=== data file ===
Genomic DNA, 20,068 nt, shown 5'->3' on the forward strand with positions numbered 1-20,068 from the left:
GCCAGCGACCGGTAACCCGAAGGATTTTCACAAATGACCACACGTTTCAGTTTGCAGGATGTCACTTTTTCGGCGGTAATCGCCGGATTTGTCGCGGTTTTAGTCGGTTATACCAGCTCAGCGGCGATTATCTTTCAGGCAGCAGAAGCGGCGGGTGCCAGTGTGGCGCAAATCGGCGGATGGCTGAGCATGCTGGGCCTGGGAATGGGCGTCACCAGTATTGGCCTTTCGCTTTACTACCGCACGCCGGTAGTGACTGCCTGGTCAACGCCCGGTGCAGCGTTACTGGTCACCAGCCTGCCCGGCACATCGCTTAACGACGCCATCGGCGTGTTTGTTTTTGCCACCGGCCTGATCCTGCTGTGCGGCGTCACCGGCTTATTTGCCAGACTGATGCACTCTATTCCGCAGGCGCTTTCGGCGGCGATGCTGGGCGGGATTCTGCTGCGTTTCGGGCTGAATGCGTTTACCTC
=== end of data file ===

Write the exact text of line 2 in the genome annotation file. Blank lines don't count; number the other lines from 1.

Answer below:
GCCAGCGACCGGTAACCCGAAGGATTTTCACAAATGACCACACGTTTCAGTTTGCAGGATGTCACTTTTTCGGCGGTAATCGCCGGATTTGTCGCGGTTTTAGTCGGTTATACCAGCTCAGCGGCGATTATCTTTCAGGCAGCAGAAGCGGCGGGTGCCAGTGTGGCGCAAATCGGCGGATGGCTGAGCATGCTGGGCCTGGGAATGGGCGTCACCAGTATTGGCCTTTCGCTTTACTACCGCACGCCGGTAGTGACTGCCTGGTCAACGCCCGGTGCAGCGTTACTGGTCACCAGCCTGCCCGGCACATCGCTTAACGACGCCATCGGCGTGTTTGTTTTTGCCACCGGCCTGATCCTGCTGTGCGGCGTCACCGGCTTATTTGCCAGACTGATGCACTCTATTCCGCAGGCGCTTTCGGCGGCGATGCTGGGCGGGATTCTGCTGCGTTTCGGGCTGAATGCGTTTACCTC